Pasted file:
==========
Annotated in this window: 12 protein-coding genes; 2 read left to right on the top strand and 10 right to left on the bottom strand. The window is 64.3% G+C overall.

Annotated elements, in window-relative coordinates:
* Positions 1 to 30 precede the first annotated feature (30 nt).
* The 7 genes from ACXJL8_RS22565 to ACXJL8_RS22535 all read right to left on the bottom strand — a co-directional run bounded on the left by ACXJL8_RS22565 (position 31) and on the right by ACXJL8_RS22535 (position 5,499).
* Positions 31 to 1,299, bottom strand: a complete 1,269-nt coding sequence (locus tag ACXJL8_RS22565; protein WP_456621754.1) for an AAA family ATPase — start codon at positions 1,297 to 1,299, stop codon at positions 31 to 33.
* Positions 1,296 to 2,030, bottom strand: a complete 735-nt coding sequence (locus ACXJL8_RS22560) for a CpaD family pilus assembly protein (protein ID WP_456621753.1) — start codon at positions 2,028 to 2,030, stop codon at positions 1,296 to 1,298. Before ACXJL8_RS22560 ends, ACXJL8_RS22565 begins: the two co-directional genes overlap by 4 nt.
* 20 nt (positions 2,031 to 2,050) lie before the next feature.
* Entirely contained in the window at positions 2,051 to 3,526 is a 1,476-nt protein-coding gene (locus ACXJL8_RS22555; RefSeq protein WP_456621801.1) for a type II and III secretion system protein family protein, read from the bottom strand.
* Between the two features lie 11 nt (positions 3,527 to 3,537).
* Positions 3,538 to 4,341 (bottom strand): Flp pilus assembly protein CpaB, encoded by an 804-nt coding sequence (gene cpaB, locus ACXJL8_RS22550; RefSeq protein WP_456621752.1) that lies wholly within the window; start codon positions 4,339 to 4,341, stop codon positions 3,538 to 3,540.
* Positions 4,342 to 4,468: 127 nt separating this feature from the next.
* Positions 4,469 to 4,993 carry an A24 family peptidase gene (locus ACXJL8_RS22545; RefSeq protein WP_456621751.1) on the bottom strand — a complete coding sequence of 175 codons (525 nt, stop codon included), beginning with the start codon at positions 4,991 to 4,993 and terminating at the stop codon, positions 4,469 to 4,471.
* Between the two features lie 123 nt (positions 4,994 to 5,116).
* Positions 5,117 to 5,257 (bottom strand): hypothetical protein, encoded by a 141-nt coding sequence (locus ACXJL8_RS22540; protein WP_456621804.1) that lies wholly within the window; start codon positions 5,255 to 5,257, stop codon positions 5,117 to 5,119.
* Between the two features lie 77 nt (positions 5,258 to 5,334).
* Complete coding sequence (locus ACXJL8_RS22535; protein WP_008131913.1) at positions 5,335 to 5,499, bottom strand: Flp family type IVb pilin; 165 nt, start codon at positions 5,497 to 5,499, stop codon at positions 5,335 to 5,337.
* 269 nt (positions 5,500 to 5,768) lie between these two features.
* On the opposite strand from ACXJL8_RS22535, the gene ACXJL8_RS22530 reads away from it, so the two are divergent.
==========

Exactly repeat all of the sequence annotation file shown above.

Annotated in this window: 12 protein-coding genes; 2 read left to right on the top strand and 10 right to left on the bottom strand. The window is 64.3% G+C overall.

Annotated elements, in window-relative coordinates:
* Positions 1 to 30 precede the first annotated feature (30 nt).
* The 7 genes from ACXJL8_RS22565 to ACXJL8_RS22535 all read right to left on the bottom strand — a co-directional run bounded on the left by ACXJL8_RS22565 (position 31) and on the right by ACXJL8_RS22535 (position 5,499).
* Positions 31 to 1,299, bottom strand: a complete 1,269-nt coding sequence (locus tag ACXJL8_RS22565; protein WP_456621754.1) for an AAA family ATPase — start codon at positions 1,297 to 1,299, stop codon at positions 31 to 33.
* Positions 1,296 to 2,030, bottom strand: a complete 735-nt coding sequence (locus ACXJL8_RS22560) for a CpaD family pilus assembly protein (protein ID WP_456621753.1) — start codon at positions 2,028 to 2,030, stop codon at positions 1,296 to 1,298. Before ACXJL8_RS22560 ends, ACXJL8_RS22565 begins: the two co-directional genes overlap by 4 nt.
* 20 nt (positions 2,031 to 2,050) lie before the next feature.
* Entirely contained in the window at positions 2,051 to 3,526 is a 1,476-nt protein-coding gene (locus ACXJL8_RS22555; RefSeq protein WP_456621801.1) for a type II and III secretion system protein family protein, read from the bottom strand.
* Between the two features lie 11 nt (positions 3,527 to 3,537).
* Positions 3,538 to 4,341 (bottom strand): Flp pilus assembly protein CpaB, encoded by an 804-nt coding sequence (gene cpaB, locus ACXJL8_RS22550; RefSeq protein WP_456621752.1) that lies wholly within the window; start codon positions 4,339 to 4,341, stop codon positions 3,538 to 3,540.
* Positions 4,342 to 4,468: 127 nt separating this feature from the next.
* Positions 4,469 to 4,993 carry an A24 family peptidase gene (locus ACXJL8_RS22545; RefSeq protein WP_456621751.1) on the bottom strand — a complete coding sequence of 175 codons (525 nt, stop codon included), beginning with the start codon at positions 4,991 to 4,993 and terminating at the stop codon, positions 4,469 to 4,471.
* Between the two features lie 123 nt (positions 4,994 to 5,116).
* Positions 5,117 to 5,257 (bottom strand): hypothetical protein, encoded by a 141-nt coding sequence (locus ACXJL8_RS22540; protein WP_456621804.1) that lies wholly within the window; start codon positions 5,255 to 5,257, stop codon positions 5,117 to 5,119.
* Between the two features lie 77 nt (positions 5,258 to 5,334).
* Complete coding sequence (locus ACXJL8_RS22535; protein WP_008131913.1) at positions 5,335 to 5,499, bottom strand: Flp family type IVb pilin; 165 nt, start codon at positions 5,497 to 5,499, stop codon at positions 5,335 to 5,337.
* 269 nt (positions 5,500 to 5,768) lie between these two features.
* On the opposite strand from ACXJL8_RS22535, the gene ACXJL8_RS22530 reads away from it, so the two are divergent.